the new laws create an automatic presumption that a person is justified in using deadly force to ward off an attacker in just about any public place.
The same report quotes Ashley Varner, a spokeswoman for the NRA, regarding the laws:
“We believe that self-defense is an innate human right and the law should never put the innocent victim of a crime in a position of having to second-guess themselves.”
Well, shit, who could ever argue with that? Apparently not even the U.S. Department of Justice, which, according to the most recent reports, is having second thoughts about interfering with local law authorities in the Trayvon Martin case. That’s because proving that George Zimmerman actually targeted Martin because of his race; or that Zimmerman's goal was to prevent Martin from using public streets, would be hard to prove beyond a reasonable doubt. Though Zimmerman identified Martin as ‘suspicious’ and ‘black’ in the same breath, that alone would not automatically prove racial profiling. Moreover, though the place where Martin was walking was a public street, it was also within a gated community.

Still, there may be hope that, if the phone call from Martin’s girlfriend holds up as evidence, it might suggest clearly that Zimmerman, contrary to his account and the police report that he was being attacked, was actually the aggressor.

As to the larger issue, the hope seems dimmer. What can possibly be the remedy for legally allowing a self-appointed vigilante (and this nation is teeming with them) to shoot someone for “walking while black?” What can ameliorate a situation in which difference—in dress, in skin color, in the timing of an evening walk—is automatically perceived as threatening, and in which feeling threatened automatically justifies killing someone? And beyond that, what is ever going to change an entire country’s conviction that the way to settle disputes, be they neighborly or international, is to shoot first and ask questions later? Especially when the unarmed victim (including nine children) is a different color or a different race or a different religion or a different culture? Because that’s really what this is about. The lives of some people matter; the lives of those who are black or ‘ragheads’ or ‘slants’ or ‘A-rabs’ do not. They can be exterminated upon the slightest provocation, and sometimes with no provocation at all. That is really what the NRA stands for: the right to hunt and shoot that which is different, be it a game animal, a foreigner, or a dark infringer of white, American space. It is a sickness with deep roots in our culture and history, one which, even a hundred years after D.H. Lawrence pointed it out, shows little signs of melting.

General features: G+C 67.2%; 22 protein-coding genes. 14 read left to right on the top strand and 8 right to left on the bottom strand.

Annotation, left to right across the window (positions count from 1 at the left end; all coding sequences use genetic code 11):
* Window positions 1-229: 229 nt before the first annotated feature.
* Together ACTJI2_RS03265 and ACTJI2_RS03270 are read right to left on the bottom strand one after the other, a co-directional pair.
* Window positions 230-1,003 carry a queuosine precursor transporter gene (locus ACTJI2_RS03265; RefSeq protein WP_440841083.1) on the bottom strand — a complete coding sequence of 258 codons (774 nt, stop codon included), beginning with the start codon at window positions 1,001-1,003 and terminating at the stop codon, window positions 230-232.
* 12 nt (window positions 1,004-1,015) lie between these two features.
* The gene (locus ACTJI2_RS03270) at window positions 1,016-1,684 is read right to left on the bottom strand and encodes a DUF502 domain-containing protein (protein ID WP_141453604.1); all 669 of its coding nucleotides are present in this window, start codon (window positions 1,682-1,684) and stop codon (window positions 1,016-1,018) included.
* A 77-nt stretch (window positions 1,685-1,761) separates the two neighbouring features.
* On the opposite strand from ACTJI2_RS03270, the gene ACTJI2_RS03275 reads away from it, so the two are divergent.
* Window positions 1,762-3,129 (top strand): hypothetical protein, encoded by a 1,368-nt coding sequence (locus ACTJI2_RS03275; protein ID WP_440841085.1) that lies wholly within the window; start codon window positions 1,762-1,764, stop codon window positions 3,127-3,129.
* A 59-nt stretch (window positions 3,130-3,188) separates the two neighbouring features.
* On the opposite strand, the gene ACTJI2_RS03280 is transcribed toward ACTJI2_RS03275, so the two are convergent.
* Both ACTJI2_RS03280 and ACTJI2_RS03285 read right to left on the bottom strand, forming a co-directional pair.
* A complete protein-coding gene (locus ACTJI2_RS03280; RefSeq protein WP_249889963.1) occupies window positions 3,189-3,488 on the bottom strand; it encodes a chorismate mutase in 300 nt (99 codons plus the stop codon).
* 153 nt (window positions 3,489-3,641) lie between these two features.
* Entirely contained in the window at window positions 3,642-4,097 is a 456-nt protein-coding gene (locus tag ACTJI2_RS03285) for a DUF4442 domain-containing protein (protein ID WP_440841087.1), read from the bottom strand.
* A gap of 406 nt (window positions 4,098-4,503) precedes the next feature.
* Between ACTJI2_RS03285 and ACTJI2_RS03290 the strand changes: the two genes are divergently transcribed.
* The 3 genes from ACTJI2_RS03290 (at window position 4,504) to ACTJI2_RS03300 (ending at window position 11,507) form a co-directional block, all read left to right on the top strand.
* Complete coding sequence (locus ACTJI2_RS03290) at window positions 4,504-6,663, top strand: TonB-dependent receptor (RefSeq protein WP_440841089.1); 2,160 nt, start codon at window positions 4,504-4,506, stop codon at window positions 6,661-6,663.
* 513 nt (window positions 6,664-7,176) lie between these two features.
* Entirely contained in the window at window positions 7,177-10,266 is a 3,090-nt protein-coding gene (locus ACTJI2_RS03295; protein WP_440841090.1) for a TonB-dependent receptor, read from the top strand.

Lawrence DiStasi

Sunday, March 04, 2012

Barefoot and Pregnant

What do we hope for our progeny
In a time of growing misogyny
When women are seen as the enemy
Who must not be allowed to be free
And the state must control their reactions
Through clergy and conservative factions
So the greater half is reduced
And occasionally seduced
For cheap labor and motherly chores
To be labeled as sluts and whores

Turn off the time machine. Here we are back in the 1950s and going hell bent for leather for 1919. Let us remove all the restrictions on the corporations that got us into the worst economic crisis since the Great Depression and start controlling women instead. It is a trade-off. The purveyors of “small government” suddenly want to bring back the nostalgia of a never-to-return agrarian society where women did chores and had babies and did not vote. In 1920, the 19th Amendment gave women the right to vote. Now, the Commonwealth of Virginia is actively preventing women from exercising the right to privacy of her own bodies by imposing an invasive and medically unnecessary procedure of enduring a uterine ultrasound examination. Worse, the procedure is mandated by the state and the woman cannot opt out for any reason, religious or otherwise. While the forced procedure is conducted, the woman may or may not view the images produced by the state and for the state. That is her choice. Would you prefer to call it a Nanny state or Fascist state? That is your choice.

Meanwhile the GOP applauds itself for fighting for freedom. They champion freedom: freedom from health care, freedom from the safety net, freedom from fair taxation, freedom from the 4th Amendment. You know, freedom. We can hide those freedoms under the rock of religious freedom if anybody objects. There is still more delicious irony in this attack on women. The same bishops of the Catholic Church that used to talk fervently about each of us forming a good conscience before making big decisions has joined the parade of nannies to “guide” our women based on their collective clerical conscience. These bishops are so perceptive that they know what evil lurks in the hearts of women although they were absolutely blind to the actual sexual abuse that occurred in its ranks pledged to celibacy. You should be amazed. Pope Pius XII, hardly a wild-eyed liberal, approved the use of hormonal treatment for women (Enovid, then) to avoid or eliminate dangerous conditions such as excessive bleeding or ovarian cyst formation in 1958, the year he died from complications related to hiccups. Now the American bishops have eschewed the Pope’s advice and decided that women are too irresponsible to use medical advice to form a good conscience and prevent harm to their own bodies. Incidentally, about 60% of prescriptions for the “pill” are for reasons other than birth control, but the bishops and the GOP are not about to listen to some evil physician or, worse, a woman and, God forbid, a female physician.